Some of the oftieers nro pinking money.
Great dissatisfaction exists throughout the
entire brigade. At one tlmo an open rebellion
was greatly feared , and it may come yet before
fore camp breaks. The probabilities are now
that many of the companies will disband
wh'en they reach homo because of their mis
treatment. Wo think wo should not starve
oven it wo are so unfortunate as to belong to
the state militia.
Twice Trovcel a Trnltor.
I3unwn.ii , Neb. , Sept. 4. To the Editor of
Tun BEE.J Although the news will bo
somewhat stale , It should bo stated that the
reputable voters of this community are thor
oughly disgusted at the way things have
turned out , mid worse may e-omo of it yet.
Cruno got to Lincoln on u proxy Riven by
Judge Monllon , who was elected delegate ,
mid who wns said to bo a strong Leoso man ,
and would go if elected. And for Cruno to
attend that convention and to bo on the com
mittee on resolutions was very humiliating
to these who have known him intimately.
Since his success at the stnto convention ho
has taken courage , and ho is hard ut worlc
for a renomination. After what has hap
pened I shall not bo surpriseu if ho gets the
nomination , but that will not bo equivalent
to an election.
T. T. McCorel , the other dolegntc , came
back from Lincoln un out and nut Crane
man. that nil the bad re
ports about Crnno were lies ; that C ratio
voted for Von Wyck first , lust and all the
time.What can bo done with such mcnl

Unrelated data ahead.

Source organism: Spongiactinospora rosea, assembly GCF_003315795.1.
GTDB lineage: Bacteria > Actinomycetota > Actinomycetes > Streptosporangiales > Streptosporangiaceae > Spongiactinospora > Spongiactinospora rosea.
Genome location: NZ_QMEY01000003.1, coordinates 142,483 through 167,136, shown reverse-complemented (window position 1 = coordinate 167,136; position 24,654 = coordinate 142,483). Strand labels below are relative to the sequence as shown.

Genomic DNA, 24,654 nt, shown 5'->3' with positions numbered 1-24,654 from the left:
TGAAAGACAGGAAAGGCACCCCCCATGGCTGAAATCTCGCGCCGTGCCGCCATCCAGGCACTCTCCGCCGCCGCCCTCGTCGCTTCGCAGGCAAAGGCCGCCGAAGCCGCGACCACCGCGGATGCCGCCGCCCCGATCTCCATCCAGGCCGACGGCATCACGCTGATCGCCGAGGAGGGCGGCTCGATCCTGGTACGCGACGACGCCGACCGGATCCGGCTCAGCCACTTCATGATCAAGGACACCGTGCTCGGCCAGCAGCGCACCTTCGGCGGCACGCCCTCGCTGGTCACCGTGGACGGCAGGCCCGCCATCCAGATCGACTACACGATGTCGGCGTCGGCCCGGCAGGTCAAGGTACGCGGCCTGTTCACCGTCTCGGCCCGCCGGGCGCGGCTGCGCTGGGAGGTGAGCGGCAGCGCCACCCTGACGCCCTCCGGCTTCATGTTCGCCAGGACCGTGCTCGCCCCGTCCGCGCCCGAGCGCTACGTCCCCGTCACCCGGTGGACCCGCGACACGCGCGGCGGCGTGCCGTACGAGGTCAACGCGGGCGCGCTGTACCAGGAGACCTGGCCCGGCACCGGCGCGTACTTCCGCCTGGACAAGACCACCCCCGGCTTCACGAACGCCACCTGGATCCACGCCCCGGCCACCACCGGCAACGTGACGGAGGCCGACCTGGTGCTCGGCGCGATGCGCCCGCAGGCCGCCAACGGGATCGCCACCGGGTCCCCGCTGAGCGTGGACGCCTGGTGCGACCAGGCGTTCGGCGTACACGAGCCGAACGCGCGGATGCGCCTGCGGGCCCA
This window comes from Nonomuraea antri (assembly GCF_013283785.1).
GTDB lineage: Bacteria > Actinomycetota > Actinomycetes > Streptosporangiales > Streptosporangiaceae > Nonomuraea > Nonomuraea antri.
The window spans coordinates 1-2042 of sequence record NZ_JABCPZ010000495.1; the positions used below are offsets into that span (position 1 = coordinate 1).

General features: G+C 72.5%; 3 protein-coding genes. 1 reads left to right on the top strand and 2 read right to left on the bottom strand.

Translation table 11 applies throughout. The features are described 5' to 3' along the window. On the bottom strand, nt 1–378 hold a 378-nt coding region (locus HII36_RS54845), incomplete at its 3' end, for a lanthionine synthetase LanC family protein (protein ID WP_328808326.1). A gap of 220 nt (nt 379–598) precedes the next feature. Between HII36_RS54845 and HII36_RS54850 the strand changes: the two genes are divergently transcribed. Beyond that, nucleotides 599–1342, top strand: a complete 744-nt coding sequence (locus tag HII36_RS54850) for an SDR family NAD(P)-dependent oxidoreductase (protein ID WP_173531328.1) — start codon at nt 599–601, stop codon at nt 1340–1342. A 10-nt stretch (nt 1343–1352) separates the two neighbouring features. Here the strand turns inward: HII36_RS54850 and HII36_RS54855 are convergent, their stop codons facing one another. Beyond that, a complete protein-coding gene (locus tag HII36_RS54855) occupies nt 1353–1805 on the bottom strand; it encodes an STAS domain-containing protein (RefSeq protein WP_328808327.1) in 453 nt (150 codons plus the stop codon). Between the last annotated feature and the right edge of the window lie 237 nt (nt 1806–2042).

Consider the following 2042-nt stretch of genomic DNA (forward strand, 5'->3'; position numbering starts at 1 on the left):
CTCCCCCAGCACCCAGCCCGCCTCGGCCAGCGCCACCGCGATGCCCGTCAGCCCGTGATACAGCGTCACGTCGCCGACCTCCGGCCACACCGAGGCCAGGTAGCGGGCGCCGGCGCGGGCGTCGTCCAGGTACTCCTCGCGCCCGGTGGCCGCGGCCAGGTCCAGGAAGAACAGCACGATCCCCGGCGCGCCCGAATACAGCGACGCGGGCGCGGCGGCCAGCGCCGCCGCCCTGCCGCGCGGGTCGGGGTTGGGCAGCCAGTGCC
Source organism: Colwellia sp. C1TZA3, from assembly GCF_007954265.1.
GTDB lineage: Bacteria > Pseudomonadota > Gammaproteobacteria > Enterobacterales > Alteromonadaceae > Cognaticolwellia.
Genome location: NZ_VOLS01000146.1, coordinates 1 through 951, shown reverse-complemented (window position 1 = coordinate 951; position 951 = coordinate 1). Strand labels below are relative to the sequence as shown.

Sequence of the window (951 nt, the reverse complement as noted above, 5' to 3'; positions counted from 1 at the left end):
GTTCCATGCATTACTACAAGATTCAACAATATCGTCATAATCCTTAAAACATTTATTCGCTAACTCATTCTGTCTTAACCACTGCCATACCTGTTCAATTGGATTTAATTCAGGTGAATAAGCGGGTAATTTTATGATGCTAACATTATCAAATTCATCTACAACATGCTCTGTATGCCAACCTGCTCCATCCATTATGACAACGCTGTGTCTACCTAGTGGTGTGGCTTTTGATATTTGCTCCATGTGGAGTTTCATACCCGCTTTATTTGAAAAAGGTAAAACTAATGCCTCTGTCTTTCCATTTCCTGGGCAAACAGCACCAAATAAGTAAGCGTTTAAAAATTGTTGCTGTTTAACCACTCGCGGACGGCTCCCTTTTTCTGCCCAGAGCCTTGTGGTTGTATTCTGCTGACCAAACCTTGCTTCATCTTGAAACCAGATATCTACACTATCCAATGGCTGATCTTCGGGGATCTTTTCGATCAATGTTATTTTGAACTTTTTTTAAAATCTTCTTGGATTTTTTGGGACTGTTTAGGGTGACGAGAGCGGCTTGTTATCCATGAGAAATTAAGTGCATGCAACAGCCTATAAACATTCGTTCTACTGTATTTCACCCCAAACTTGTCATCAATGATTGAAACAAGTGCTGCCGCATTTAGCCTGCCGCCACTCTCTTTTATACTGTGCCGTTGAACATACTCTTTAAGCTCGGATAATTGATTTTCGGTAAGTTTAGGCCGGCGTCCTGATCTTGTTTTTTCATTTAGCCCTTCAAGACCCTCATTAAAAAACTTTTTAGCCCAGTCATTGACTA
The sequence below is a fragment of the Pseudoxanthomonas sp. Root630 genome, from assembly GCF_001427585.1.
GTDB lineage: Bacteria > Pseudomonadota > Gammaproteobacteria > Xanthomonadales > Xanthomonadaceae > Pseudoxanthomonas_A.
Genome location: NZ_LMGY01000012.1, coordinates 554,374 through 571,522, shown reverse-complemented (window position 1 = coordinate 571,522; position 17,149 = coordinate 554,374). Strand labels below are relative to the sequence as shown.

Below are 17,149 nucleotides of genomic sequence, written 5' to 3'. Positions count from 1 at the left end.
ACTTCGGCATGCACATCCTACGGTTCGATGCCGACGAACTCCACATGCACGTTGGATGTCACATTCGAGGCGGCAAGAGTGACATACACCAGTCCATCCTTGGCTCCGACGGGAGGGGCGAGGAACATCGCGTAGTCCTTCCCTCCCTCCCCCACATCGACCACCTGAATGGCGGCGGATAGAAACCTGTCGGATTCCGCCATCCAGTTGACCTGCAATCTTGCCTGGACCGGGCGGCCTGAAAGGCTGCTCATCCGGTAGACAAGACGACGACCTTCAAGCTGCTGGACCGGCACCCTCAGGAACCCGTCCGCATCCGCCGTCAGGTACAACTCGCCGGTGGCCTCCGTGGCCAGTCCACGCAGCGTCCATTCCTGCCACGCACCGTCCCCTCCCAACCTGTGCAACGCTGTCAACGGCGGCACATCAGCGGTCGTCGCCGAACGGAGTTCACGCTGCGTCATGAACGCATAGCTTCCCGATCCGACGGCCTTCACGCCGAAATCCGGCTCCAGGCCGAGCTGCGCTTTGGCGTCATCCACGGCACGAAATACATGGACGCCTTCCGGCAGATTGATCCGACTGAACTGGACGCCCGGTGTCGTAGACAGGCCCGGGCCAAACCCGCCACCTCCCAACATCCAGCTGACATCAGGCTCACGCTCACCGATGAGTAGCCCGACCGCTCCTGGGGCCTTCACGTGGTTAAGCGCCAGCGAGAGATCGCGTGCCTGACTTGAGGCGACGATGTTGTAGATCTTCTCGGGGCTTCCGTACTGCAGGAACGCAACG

Our convention is on the 1'Jth.
Twenty-four of the thlrt.v.six delegate's to
the county convention signed nn urgent re
quest for the delegates to the state conven
tion to vote and use their influence for the
renomination of Attorney General Leese.
Both McCorel and Crane ignored It entirely.
An Arkansas Klcntlon.
Mnryvillo Republican : Robert Worth-
ens , who has boon sheriff of tins county
for a long time , lias boon very success
ful in keeping the democratic party in
poworhasa rabbit foot that oxortsmoro
power over some of the negro voters
than all the newspapers in Arkansas.
It is said that once ho murks that
foot across a darky's gate it is impossi
ble for him to vote the republican
ticket. Onei old follow who went to the
polls witli a republican ticket in ills
hands , who had been hoode > cd , began
to tremble ; his hand shookand , in fact ,
his whole body , as with ague ; the ticket
fell from his grasp and tlio negro fell in
a swoon. A great many are similarly
alTocteil , especially these who , as county
prisoners , worked on Mr. Worthons'
farm. Ho says lie lias not had the rab
bit foot out yet. and if ho lets it alone
there is a fair chance- elect a portion
of the republican county ticket.
Children Cry for Pitcher's ' Castoria ,
When B l > y was tick , -we Kate bur Cutort
When the waa a Child , the crird fcr Cn * '
When slio bocnmn MIfil , rba clung lo (
When she htd Chit jren
Watches and Diamonds Found in Tea
and Coffee A Novel Way of In
troducing Goods ,
Tlio names of all persons finding dla
mends , watches ! , cto. , are added to tills
list daily. The Overland Tea company
of San I'YniicimiJmvo refitted tlio store ,
± . ' 0 S. llth St. , near t'nrimm , Omaha ,
and in order to introduce their goods ,
this company put for 00 days , souvenirs
in every can of lea and colloo sold such
as teliefgeld. ? silver and nickel watches ,
ali-n genuine diamonds , in Felid gold
setting ; also money , and many other
articles of los-s value. Kvory can con
tains a souvenir. This colTeo , can aifil